In March, consumer prices undergo a seasonal rise; annual inflation drops
In March, the annual inflation dropped to 0.3%. At the same time, several factors affecting the average annual inflation changed, among them, the postponement of the liberalization of the energy market to 2015. The impact of seasonal factors in March meant a rise in the monthly inflation (the wearing apparel and footwear of the new season appeared in shops), but it did not reach the 2013 level (e.g., the dynamic of vegetable prices was even the opposite of the one in the previous year), which brought down the annual inflation slightly.
Even though the price of oil dropped slightly month-on-month (that was not reflected in the average price of fuel, however) and the liberalization of the energy market was postponed, the main inflation risks are related to the uncertainty of the dynamic of energy (as well as global food) prices. These have both a political character and are related to the new harvest under the impact of weather conditions. Here it mainly concerns the prices of grain, sugar, and vegetable oils, which also rose in March.
The changes in administered prices, which have been approved or submitted to the Public Utilities Commission (PUC), could have a mutually cancelling effect on the average inflation of 2014. For instance, the thermal energy tariff was reduced in Daugavpils in March, but in May, the prices of water supply and sewage services will rise. In March, the PUC also approved the reduction in inter-operator settlement tariffs for telecommunication services as of July. The decision regarding the tariff plan submitted by AS "Rīgas ūdens" is yet to be made (a rise in prices is expected).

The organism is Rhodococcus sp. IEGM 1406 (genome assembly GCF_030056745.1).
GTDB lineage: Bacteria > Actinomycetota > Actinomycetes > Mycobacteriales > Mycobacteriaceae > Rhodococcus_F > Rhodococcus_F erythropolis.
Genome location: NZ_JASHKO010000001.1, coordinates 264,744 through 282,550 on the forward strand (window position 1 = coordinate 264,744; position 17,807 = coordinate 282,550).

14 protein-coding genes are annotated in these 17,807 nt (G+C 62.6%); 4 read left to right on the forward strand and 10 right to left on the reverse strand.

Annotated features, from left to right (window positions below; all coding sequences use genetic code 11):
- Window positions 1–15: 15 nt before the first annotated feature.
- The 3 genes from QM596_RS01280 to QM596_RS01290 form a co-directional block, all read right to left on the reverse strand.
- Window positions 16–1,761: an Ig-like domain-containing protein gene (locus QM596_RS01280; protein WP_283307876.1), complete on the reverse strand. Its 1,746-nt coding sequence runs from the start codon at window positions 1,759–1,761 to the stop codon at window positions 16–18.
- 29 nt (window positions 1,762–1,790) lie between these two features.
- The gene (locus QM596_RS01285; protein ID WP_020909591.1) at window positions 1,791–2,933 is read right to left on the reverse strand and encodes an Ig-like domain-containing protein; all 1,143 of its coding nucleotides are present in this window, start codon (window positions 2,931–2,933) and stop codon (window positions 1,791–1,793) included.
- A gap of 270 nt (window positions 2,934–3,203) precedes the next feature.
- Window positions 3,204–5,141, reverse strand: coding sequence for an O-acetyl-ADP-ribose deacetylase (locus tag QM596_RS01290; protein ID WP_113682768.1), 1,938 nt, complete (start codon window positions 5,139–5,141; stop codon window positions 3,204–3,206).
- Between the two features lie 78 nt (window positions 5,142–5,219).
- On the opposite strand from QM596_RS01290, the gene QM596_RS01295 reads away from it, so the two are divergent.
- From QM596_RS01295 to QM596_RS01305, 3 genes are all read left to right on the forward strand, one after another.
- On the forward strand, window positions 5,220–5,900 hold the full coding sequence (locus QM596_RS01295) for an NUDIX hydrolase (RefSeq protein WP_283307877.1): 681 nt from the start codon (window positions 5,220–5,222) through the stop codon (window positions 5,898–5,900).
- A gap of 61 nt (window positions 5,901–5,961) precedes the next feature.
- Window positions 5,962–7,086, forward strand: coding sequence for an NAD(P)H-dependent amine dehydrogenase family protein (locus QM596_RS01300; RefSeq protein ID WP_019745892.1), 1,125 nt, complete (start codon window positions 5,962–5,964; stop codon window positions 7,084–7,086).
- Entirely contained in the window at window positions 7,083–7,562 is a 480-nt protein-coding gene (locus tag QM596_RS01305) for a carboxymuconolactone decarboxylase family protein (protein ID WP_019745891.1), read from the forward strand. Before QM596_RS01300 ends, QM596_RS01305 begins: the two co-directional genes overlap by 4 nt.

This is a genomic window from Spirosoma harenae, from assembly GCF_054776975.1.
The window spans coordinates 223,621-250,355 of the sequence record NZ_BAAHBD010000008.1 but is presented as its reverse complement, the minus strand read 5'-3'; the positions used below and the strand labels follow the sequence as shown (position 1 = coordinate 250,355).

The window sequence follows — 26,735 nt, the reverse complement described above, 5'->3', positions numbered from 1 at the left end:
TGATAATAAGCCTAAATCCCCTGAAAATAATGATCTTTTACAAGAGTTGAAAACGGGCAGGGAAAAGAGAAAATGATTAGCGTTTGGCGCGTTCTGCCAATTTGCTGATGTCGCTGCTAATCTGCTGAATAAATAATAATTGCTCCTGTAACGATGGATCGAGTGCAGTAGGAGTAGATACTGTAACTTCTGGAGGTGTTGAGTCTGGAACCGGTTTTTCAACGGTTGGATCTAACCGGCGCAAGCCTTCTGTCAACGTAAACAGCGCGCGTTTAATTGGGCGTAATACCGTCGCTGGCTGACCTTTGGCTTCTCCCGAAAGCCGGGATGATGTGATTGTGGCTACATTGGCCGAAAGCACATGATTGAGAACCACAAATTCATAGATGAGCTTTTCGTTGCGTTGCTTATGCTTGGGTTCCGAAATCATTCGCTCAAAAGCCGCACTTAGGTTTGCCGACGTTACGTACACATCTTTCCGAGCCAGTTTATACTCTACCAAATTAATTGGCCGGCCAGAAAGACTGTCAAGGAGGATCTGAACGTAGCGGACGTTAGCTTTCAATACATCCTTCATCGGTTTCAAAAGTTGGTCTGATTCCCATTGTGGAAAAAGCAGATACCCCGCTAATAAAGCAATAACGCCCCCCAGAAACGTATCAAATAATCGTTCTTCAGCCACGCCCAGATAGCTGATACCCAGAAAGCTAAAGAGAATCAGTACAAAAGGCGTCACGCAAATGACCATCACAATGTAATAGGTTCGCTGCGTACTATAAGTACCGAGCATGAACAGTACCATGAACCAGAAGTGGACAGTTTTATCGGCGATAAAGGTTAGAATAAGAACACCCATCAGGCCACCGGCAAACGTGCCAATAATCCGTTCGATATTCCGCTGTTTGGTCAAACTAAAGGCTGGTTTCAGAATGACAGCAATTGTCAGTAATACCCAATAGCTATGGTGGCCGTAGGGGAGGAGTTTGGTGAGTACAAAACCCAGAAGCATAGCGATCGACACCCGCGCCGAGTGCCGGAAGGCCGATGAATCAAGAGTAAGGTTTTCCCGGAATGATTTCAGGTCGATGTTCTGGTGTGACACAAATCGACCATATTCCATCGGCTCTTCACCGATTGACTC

The period of price monitoring that included weekly data has concluded and does not indicate adjusting pricing policies to the "attractive" or "rounded" prices. Several businesses that had chosen to change their price-lists according to costs along with the beginning of dual pricing or as of the euro introduction (in areas where cash settlements are common/usual), did so during that time (both reducing and raising prices). Yet there are many cases where the prices have been calculated accurately and their "rounded" or psychologically attractive form during the changeover period was not retained in euro.
The consumer survey by the European Commission indicates that inflation expectations are diminishing in Latvia. Even though the postponement of the electrical power market liberalization only postpones instead of precluding a rise in power prices, the wide discussion of this fact in March was possibly the main reason why the percentage of the respondents who believe that the price level will rapidly go up in the nearest 12 months dropped whereas the percentage of those who think that the prices will rise slowly or remain unchanged rose. The actual low inflation may also play a role in this assessment.